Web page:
If you have stumbled across terms such as Bitcoins or Ethereum, you probably already know the potential these technologies hold. As a matter of fact, although the Bitcoin phenomenon seems to have become increasingly widespread in the last few years, surfacing regularly into mainstream media, currency is only one of the many uses of blockchains.
What makes this technology so dynamic is that it allows digital information to be distributed equally to several computers at once through a series of set algorithms. Each piece of information stored is self-validated by a network of computing points (also called nodes) every few minutes.
Imagine a file that is duplicated across a network of computers which is also designed to securely updated and store this file. This is where blockchains hugely differ from other technologies, because the information distributed with blockchains cannot be controlled by one single entity right as it happens with “regular” currencies or files.
Basically, blockchains act as a distributed ledger that underlies all cryptocurrencies. It provides a way to save and share data in a sheltered, safe and resistant manner. All data we input in blockchain technologies is verified and protected using cryptography, making them very hard to hack or corrupt.
This process of decentralization combined with the fact that blockchains have no single point of failure (Bitcoin has been continuously working as a currency with no disruption this far), make them a source of hope for many industries which are currently undergoing digitalization, especially considering that any kind of information could be attached to these chains. Which is where smart contracts come in.
Smart contracts are also known as self-executing or digital contracts. They are essentially coding functions which can help us exchange money, shares and property. Smart contracts are autonomous in that everyone is free to make their own arrangements, which are then automatically managed by the network. This also results in a huge save for the individual, for smart contracts eliminate the presence of any intermediaries.
With this perspective in mind, Blockchain is a new way of managing trust. Smart contracts would allow musicians to get paid directly from their fans without having to give up a large share of their revenue to third parties. Smart contracts can also help with licensing problems. By cataloguing songs and albums with their respective creators and musician, in fact, it would be possible to guarantee each artist their fair share.
The current dissatisfaction with the payment system in the music industry derives from the major flaws in the distribution of revenue, something that has affected the up and coming artists and major artists alike. Some 20 to 50% of revenues within the industry are kept within the tangled world of distributors, publishers and record labels.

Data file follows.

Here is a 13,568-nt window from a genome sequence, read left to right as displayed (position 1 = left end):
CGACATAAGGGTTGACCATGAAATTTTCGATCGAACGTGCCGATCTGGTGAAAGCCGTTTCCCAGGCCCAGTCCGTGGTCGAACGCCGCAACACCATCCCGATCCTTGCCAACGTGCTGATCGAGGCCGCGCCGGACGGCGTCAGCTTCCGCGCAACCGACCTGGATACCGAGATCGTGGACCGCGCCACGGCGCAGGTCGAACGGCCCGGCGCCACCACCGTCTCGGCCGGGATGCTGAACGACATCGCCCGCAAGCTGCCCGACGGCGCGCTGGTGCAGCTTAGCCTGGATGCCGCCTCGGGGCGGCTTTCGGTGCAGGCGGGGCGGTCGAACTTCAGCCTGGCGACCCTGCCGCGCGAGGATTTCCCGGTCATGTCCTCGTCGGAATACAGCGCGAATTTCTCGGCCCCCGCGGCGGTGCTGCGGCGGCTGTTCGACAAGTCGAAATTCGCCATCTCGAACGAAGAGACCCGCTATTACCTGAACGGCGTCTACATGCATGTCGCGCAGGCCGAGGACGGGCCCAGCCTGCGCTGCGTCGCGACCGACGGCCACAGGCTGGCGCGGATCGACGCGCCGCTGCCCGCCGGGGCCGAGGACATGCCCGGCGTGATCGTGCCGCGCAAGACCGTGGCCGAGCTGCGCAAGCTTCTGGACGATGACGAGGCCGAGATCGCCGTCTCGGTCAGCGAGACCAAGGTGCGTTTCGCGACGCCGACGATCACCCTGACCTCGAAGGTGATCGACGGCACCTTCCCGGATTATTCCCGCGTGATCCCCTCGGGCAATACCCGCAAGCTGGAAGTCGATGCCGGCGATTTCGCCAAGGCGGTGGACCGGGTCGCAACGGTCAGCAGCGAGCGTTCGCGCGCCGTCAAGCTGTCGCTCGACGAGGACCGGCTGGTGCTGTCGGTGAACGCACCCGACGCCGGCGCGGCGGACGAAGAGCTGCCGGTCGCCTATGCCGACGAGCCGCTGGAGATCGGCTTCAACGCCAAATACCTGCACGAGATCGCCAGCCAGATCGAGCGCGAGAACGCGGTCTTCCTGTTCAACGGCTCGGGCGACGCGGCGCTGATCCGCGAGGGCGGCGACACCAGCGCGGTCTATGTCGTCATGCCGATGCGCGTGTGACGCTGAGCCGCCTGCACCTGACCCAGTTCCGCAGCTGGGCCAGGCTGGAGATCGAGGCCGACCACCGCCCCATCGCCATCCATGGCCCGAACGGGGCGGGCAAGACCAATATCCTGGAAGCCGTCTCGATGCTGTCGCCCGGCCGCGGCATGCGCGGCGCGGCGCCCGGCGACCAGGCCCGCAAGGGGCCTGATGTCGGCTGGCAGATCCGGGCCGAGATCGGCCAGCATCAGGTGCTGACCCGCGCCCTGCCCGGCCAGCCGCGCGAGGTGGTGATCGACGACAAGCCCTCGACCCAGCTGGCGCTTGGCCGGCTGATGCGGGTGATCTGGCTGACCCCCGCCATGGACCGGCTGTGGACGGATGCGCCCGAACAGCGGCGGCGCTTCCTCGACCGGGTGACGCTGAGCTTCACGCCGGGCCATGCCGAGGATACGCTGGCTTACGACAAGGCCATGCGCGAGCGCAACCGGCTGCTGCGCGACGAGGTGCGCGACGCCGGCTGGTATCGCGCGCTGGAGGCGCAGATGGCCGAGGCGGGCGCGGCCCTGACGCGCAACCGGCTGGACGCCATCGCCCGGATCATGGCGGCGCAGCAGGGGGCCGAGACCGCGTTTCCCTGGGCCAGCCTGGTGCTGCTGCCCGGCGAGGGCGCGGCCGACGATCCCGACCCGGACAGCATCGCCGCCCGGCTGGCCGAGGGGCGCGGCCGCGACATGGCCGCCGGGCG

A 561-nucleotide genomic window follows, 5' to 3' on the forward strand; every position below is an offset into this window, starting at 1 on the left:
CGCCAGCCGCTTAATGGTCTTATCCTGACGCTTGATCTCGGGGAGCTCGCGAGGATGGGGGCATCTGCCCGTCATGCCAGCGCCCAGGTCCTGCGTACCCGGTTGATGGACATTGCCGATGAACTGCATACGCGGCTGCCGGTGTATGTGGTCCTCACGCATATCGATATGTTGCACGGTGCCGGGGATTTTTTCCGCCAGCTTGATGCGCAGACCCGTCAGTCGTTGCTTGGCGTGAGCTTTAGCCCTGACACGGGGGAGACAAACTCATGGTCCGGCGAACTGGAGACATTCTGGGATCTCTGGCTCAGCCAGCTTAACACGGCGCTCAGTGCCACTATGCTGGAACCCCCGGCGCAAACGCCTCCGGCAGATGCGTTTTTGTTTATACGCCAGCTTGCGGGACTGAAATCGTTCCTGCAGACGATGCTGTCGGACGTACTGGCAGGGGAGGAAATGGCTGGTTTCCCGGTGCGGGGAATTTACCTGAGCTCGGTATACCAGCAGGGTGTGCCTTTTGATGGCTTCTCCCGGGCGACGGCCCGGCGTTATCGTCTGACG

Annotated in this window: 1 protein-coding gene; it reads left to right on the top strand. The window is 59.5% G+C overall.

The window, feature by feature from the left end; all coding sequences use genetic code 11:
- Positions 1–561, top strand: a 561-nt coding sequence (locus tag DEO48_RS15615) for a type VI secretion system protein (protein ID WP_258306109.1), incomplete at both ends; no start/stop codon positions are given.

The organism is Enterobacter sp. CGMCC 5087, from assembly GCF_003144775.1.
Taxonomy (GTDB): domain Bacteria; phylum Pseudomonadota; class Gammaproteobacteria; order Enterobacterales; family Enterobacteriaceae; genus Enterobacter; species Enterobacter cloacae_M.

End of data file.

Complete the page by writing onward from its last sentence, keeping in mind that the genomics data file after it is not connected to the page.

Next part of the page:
Of course, smart contracts are far from perfect. They lack the economical and legal credibility that “regular” legal contracts hold. This means that, in a court room, standard paper contracts would still be better than their digital relatives. More on the point, as smart contracts are based on coding languages, they are dependent on them. What if I send or receive a wrong code, for example? These are only some of the issues that come with this wave of technological innovation.
However, a new and ideal blockchain system would require both a huge amount of data to be inputted as well as a substantially large amount of computational power. Nobody has yet addressed these issues as of yet. Nonetheless, each change come with its problems, and we should not dismiss the potential of smart contracts (or blockchains) just because we are presented with difficulties.
For years both researchers and many who are passionate about the music industry have been speaking out about the possible application of blockchain technologies to revolutionise the music industry. Interestingly, a handful of companies have picked up on the possibilities that blockchain present us with. Imogen Heap’s Mycelium is one of them. Mycelium’s mission is to empower artists through a fair music ecosystem via online services. By using artists’ metadata, the company aims to implement effective changes that will result in better and more fair remunerations.
Perhaps even more so to the point, Opus has allegedly built the first decentralised music platform based on Ethereum and InterPlanetary File System (IPFS; a peer to peer hypermedia protocol that aims to make the web faster and more open). Opus’s mission is to replace platforms like Apple Music or Spotify who many feel take advantage of artists, keeping up to 80% of artists’ revenue.
Opus is quite unique in that it has developed a 4 layer decentralised system. The first layer consists of IPFS used as a storage for songs. The second is an Ethereum-based logic layer that specifically handles transactions on the Opus network. The third is occupied by a Universal Music Registry Number (UMRN) that keep track of a global ledger of music tracks, while the fourth layer is an Opus-API that enables anyone from all around the world to access the website and play tracks all around the world.
These are only two pieces of a much bigger puzzle that is yet to be solved. But the efforts shown by these two companies exemplifies the magnitude of the change to come. The music industry might indeed be revolutionised by blockchains technologies, perhaps in more unexpected ways than one could think of.